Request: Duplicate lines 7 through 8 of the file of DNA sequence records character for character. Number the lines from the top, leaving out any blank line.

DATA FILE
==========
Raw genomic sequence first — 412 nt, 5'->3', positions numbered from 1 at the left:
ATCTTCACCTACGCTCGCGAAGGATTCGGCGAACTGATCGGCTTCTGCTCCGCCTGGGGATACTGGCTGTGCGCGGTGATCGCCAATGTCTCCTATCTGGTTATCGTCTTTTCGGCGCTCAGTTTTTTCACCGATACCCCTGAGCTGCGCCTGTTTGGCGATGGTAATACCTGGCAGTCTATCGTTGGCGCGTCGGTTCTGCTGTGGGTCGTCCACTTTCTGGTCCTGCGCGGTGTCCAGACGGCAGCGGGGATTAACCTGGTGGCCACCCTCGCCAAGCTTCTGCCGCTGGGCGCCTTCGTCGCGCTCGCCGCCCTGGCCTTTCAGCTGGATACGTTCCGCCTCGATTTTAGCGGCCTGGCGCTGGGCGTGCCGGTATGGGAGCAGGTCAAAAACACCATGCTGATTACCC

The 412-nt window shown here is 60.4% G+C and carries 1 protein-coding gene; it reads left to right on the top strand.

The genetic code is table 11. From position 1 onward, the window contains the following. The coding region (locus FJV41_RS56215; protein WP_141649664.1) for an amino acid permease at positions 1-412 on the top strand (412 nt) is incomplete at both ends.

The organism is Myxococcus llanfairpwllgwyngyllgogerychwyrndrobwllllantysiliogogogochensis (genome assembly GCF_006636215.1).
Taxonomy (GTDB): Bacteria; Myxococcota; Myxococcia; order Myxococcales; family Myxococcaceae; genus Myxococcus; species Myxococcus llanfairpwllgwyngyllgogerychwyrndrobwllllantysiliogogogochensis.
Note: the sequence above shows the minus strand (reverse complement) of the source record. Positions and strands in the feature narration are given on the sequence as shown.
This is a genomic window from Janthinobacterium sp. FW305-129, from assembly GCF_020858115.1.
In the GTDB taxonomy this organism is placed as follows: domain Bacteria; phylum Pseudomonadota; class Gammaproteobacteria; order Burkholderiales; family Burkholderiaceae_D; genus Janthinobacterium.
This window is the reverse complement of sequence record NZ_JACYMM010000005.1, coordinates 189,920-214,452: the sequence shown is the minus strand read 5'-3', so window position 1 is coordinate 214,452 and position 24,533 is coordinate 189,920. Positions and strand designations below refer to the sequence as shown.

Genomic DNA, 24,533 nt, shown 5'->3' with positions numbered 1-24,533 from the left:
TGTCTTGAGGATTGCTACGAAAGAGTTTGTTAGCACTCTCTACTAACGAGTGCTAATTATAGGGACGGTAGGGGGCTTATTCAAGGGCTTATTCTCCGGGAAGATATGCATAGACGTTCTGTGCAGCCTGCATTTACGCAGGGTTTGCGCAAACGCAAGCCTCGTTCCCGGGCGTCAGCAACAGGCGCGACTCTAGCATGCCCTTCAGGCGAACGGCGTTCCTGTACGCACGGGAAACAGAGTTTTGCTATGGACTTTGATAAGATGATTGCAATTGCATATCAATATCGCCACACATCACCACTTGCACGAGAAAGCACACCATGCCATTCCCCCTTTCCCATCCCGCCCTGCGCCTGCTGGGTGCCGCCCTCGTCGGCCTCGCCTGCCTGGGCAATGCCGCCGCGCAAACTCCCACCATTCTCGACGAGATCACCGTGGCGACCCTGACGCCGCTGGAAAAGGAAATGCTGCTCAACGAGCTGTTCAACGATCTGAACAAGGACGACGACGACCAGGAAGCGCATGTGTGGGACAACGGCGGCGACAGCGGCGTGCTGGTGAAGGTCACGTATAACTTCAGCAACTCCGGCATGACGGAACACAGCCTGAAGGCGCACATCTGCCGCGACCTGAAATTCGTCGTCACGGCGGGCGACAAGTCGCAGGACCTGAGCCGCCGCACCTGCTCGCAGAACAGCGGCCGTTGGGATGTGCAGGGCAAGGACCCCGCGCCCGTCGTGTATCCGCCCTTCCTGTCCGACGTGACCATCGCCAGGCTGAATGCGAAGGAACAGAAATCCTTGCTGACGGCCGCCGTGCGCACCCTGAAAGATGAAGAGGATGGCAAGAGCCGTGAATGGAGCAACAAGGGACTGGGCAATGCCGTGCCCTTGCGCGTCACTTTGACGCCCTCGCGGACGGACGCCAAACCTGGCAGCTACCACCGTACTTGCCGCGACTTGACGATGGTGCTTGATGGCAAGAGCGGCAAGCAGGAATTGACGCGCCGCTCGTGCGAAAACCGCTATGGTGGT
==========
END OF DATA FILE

Note: the sequence above shows the minus strand (reverse complement) of the source record. Positions and strands in the feature narration are given on the sequence as shown.
This is a genomic window from Janthinobacterium sp. FW305-129, from assembly GCF_020858115.1.